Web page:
March first marks the start of Women’s History Month. That date also marks the yartzeit of Sarah Schenirer, pioneer of Bais Yaakov, the ultra-Orthodox girls’ school. In the words of former Bais Yaakov student, Alanis Morissette (kidding), isn’t it ironic?
Schenirer is the OG Orthodox feminist. She was a blazing renegade who could stand with Gloria Steinem and bell hooks, who valued curiosity and knowledge with a passion. Schenirer grew emboldened to create an opportunity for women to learn after watching her brothers study Torah from afar, rebelling against the dearth of intellectual engagement among religious women. Despite resistance to her movement, she was determined to not to let religious Jewish women be pigeon-holed into the strict utilitarianism of folding clothes and baking kugels.
Unfortunately, Schenirer’s revolution has shriveled into an institution that associated a woman’s worth with her ability to attract a good match and the length of her skirt. Indeed, if catapulted in a time machine to this day and age, Schenirer would frown at the current Bais Yaakov trends that serve little purpose other than suppressing individualism.
As an alum of her movement, I have experienced the proverbial good, bad, and ugly of a Bais Yaakov education. Allow me then to suggest six ways that Bais Yaakov can follow the footsteps of their cool matriarch instead of reveling in stagnancy and repression.
Stop telling us that immodesty will be the death of us.
Imagine growing up on tales of scantily dressed women getting hung by their nipples in hell. Stories of punishment for immodesty were raw, graphic and rampant, whispered by teachers in horror-stricken classrooms to young women in Bais Yaakovs across the country and Israel. Other stories told tales of Jewish females martyring themselves for modesty’s sake, or women exploding into ashes as punishment for infidelity.
Recommendation to Bais Yaakov: You can attempt to use sound logic to preach the ethos of tznius, but do not use alarmist (and untrue) stories to submit girls into a life of loose dresses.
Moreover, defining a woman by a sole mitzvah is unwise. Her goodness and complexity run deeper and thicker than any one of Rav Falk’s doctoral theses on modesty. If a girl is taught to use a measuring tape to assess her value — literally —, then her sense of self is already fractured at a tender age.
Don’t do that to her.
Please don’t massacre any semblance of personal style.
“Push her hair back!” my principal barked at the timid 12th grader standing near me.
‘Twas the night of senior yearbook photos. Each senior had a girl “assigned” to her. The assigned girl’s job was to ensure that the senior kept the girl’s hair behind her shoulders for the yearbook photo.
This rule was a bummer. I remember saving my meager allowance to go to a salon for a blowdry for the photo because — as we all know — high school yearbooks are passed between the eager hands of potential mother-in-laws for marriage prospects.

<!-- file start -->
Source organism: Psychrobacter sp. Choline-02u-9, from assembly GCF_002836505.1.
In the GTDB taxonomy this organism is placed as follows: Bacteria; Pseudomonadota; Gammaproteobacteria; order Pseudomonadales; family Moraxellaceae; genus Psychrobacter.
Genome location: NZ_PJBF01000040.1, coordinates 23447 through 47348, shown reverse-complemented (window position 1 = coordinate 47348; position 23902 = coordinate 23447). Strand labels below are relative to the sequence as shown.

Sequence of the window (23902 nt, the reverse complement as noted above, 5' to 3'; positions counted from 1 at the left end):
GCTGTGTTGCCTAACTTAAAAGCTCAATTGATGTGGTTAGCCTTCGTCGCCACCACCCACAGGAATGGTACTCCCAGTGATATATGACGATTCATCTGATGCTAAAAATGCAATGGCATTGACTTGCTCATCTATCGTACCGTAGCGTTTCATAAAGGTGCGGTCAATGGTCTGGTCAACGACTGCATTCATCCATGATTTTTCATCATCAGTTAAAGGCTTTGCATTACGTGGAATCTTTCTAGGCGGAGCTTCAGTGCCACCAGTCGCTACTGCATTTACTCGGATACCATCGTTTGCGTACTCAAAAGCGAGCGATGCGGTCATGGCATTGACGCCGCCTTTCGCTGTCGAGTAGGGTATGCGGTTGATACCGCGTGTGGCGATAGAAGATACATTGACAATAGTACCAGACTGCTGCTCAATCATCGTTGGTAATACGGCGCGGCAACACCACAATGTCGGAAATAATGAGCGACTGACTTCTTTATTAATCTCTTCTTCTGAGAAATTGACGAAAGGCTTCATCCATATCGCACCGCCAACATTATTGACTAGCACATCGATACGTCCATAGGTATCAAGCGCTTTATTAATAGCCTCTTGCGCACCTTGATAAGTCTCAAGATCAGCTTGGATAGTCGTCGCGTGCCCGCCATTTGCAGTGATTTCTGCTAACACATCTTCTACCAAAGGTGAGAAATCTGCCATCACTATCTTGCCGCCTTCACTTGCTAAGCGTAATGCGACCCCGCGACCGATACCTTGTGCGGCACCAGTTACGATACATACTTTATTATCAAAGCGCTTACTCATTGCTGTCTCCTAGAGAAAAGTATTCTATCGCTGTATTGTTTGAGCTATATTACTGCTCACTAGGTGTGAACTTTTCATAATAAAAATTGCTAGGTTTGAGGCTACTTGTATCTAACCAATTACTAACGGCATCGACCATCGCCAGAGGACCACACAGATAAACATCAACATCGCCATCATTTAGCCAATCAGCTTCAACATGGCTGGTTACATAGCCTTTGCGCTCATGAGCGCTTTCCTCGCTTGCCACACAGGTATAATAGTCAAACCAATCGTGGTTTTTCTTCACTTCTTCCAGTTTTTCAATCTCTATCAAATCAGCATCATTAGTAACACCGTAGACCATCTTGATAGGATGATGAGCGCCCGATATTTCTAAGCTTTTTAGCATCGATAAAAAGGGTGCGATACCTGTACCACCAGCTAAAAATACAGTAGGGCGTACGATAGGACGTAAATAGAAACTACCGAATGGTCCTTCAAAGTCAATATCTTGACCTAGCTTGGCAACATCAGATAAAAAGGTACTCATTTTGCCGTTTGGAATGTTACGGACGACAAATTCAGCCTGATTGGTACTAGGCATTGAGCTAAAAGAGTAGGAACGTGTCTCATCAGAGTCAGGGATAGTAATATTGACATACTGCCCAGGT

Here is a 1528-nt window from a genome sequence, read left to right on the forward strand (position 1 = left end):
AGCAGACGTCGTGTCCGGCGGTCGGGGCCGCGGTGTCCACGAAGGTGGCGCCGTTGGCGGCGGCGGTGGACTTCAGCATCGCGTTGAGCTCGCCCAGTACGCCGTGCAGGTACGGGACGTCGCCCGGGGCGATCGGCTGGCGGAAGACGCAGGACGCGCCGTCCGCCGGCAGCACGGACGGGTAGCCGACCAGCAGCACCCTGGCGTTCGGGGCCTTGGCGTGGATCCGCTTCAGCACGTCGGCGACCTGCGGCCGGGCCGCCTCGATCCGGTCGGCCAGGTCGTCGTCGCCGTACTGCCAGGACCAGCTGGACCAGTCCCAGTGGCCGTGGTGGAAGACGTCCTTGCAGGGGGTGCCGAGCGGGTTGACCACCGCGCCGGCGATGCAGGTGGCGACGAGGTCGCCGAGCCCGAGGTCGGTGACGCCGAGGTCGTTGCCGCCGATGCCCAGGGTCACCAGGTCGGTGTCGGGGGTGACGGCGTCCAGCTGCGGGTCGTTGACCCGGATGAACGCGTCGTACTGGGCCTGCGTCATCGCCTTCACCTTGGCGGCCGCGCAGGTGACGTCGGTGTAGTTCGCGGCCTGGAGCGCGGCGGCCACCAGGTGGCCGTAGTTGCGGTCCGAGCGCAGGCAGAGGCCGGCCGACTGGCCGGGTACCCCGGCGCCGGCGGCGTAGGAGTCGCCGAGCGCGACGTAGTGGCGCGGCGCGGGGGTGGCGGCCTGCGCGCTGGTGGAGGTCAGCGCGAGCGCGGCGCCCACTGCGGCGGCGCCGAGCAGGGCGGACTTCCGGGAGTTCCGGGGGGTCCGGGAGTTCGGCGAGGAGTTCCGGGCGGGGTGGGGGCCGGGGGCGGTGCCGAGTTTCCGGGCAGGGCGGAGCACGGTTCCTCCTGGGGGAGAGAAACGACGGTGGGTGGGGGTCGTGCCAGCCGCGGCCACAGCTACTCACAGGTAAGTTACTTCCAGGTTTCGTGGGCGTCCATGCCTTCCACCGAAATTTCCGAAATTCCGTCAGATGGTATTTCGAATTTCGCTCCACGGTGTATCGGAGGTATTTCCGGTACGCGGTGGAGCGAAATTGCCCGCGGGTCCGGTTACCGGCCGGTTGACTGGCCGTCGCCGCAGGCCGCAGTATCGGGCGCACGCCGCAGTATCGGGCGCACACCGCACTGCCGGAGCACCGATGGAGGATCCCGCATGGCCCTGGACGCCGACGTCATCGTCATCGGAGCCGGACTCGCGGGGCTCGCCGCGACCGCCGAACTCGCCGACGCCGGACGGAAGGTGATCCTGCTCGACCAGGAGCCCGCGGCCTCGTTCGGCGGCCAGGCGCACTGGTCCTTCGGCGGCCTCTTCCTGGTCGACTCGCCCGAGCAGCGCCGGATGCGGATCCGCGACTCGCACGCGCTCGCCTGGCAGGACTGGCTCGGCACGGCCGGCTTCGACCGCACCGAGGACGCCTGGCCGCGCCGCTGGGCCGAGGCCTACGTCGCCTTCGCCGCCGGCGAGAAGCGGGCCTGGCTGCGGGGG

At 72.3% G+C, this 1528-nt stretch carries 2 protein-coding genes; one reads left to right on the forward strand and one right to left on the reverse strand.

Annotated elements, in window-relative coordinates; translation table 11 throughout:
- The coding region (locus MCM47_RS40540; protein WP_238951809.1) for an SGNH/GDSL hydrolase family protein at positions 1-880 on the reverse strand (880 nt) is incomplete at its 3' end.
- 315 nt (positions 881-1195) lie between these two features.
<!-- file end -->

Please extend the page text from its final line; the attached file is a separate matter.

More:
But, no. I could not use my long black hair to softly frame what was otherwise a bushy-browed dorkfest of a face. After all, my hair is Lilith incarnate. And surely every woman who looks at it will transform into a lesbian and every man into a lothario.
Recommendation to Bais Yaakov: Our personal style is already censored with a perennial demand for skirts that go past the knee. Please allow us slivers — mere slivers — of self-expression.
If young women are following the central guidelines of tznius, why can’t they wear green nail polish to contrast the ubiquity of dark cardigans? Why can’t they slip on a pair of combat boots to offset imposed femininity?
When asked these questions, Bais Yaakov often offers the meaningless reply of “It’s goyish.” They believe that “loud nail polish” will lead to string bikinis in Miami which, in turn, will lead to orgies in Amsterdam.
These purely imaginative and hyperbolic consequences of “loud nail polish” will backfire. Many will suffocate under a regime that celebrates repression of the innocuous. It is this suffocation — and not the loud polish — that may lead to orgies in Amsterdam.
Bais Yaakov, let’s understand the necessity for harmless individualism.
Please end victim-shaming.
What does a Bais Yaakov high school classroom sound like in a post-Weinstein world? Do its walls reverberate with radio silence while the rest of the nation engages in discourse around sexual violence? Moreover, does it defend its silence by claiming that the laws of modesty and yichud are sufficient protection against men’s abuse of power?
While the aforementioned Jewish laws are barriers, they are definitely not foolproof.
And dating debauchery can occur within the shidduch community, too. Take it from a woman whose tragic gullibility unraveled after Orthodox boys used tactics that the Aziz Ansari’s of the world would — despite glowing reports from matchmakers and the laws of yichud being observed.
Recommendation to Bais Yaakov: Abandon the boring narrative where Jewish women are the harlots with audacious hips. A religious woman is less likely to defend herself against sexual harassment or assault because she is taught to victim-shame herself. In the Orthodox community, the onus of preventing men from sinning is often on her.